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Once upon a time, yes we are having another one of those stories. Why? Because that’s how they always start and it is just a way of telling you that you are about to hear a story, so that you settle down and listen.
Once upon a time there was a castle in the middle of a big town where Lord and Lady Avarici lived with their family. They had three daughters, Isabella, Coronella and Cinderella. So you think now you’ve heard the names that you know the story? Well, maybe so, but you’re probably wrong so keep listening.
The three sisters were all of marriageable age, which in the case of this type of story means anything over about twelve, but Isabella and Coronella were twins and they were a year older than Cinderella. That meant that the two older girls were expected to share everything and dress alike but she had lots of new clothes and shoes and jewellery all to herself. Cinderella was also naturally blonde and rather pretty, which she was quite fond of pointing out to people.
Like everyone who gets things without much effort, Cinderella really did not appreciate the value of her clothes and finery and she spent a lot of time in the castle kitchens sitting around the fireplace getting filthy as well as being in the way of the staff who all hated her. The exception was a page boy who fancied himself and thought if he sucked up to the boss’s daughter he might make a bit of money out of it.
Well, one day Lady Avarici heard that there was going to be a huge party and the Prince was going to be invited. Of course she needed her daughters to meet some eligible bachelors if she was ever going to get them married off. She bought them all lovely new clothes with matching outfits for the twins but Cinderella insisted on something much more elegant and expensive.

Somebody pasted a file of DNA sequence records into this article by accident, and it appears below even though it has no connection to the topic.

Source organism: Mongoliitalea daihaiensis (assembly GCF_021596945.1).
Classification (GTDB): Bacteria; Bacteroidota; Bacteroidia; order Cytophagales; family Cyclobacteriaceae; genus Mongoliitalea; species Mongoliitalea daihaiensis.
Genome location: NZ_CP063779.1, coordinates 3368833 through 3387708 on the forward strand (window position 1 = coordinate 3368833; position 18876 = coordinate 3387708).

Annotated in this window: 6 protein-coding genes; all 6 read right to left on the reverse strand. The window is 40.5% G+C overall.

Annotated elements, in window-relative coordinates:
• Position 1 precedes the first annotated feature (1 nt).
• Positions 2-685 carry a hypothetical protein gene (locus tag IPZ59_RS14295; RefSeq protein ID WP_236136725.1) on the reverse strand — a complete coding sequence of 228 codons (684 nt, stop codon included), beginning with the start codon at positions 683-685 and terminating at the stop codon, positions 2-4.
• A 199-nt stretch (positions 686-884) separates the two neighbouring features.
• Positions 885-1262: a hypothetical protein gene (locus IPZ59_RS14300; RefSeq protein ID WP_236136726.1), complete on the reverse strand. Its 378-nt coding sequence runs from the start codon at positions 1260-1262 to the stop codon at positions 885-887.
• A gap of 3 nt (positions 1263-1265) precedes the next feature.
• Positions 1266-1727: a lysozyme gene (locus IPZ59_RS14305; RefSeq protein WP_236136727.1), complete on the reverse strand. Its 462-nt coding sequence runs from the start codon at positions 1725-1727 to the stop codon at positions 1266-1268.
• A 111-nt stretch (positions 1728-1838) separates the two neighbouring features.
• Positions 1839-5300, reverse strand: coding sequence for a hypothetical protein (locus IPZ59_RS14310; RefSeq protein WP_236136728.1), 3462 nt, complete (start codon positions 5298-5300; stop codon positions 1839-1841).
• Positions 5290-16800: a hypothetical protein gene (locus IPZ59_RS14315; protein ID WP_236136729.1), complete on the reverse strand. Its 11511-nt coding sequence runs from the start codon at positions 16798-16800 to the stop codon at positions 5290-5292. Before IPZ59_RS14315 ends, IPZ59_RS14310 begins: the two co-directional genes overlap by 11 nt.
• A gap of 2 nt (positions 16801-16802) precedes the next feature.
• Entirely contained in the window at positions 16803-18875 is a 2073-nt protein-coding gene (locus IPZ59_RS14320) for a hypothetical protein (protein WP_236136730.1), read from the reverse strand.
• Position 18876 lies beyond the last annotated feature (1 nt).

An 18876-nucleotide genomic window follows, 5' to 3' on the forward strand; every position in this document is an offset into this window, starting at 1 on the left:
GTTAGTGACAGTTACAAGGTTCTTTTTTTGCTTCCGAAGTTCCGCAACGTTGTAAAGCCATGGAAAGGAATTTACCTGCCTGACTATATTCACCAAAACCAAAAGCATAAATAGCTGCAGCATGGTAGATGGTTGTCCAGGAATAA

On the day of the ball Cinderella was hogging the bathroom when there was a “whoosh” and a very strange woman appeared in the twins’ bedroom. She wore ragged, black clothes, leaned on a stick, and was the hairiest person the girls had ever seen. She even had a beard!
“Who are you?” the twins asked, together, and the woman said: “I’m your Furry Godmother, of course!”
“Erm, shouldn’t you be more sort of, sparkly," said Isabella, "and wearing posher clothes?” said Coronella.
“That’s PR for you. It’s all image these days isn’t it? Well no, I’m a real magic worker and real magic isn’t pretty and twinkly, it’s hard-working and practical. I am here to grant you each a wish, so what do you want?”
The twins asked for five minutes to think it over. They huddled in a corner and compared notes then came back and announced: ”We would like to meet two nice young men tonight who will love us and make us good husbands, please.”
“Sounds simple enough,” the Godmother said and waved her stick over their heads. Nothing happened and the girls thought perhaps it was some sort of joke that Cinderella had arranged but they were polite and said thank you and the Godmother went away.
Later, at the party, Cinderella shone and caught the eye of the Prince who danced with her all evening and ended up asking her to marry him and she accepted without a moment’s thought.
The twins, however, spent a lot of time talking to two young lords from a neighbouring city, who were also twins and would one day share their parents’ wealth. They were not particularly handsome but they were kind and funny and fell instantly in love with the girls.
And so the twins got their wish. Within a year they were both married and living in a very large castle in the nearby town and they lived contentedly ever after with husbands who loved them and cherished them and believed them both to be beautiful.
Cinderella got her Prince and went off to live in the Palace in the capital city but it was a cold place and the Prince’s grandfather had gambled away much of the family wealth so there was no money to improve it.
And what did the Prince get? He married a beautiful but spoiled young woman who became very bitter when she realised he could not afford to buy her fine clothes and shoes and jewellery. And when she was bitter she was really rather ugly. So the Prince took up with the page boy, who, against all the odds, loved him for what he was and not what he owned.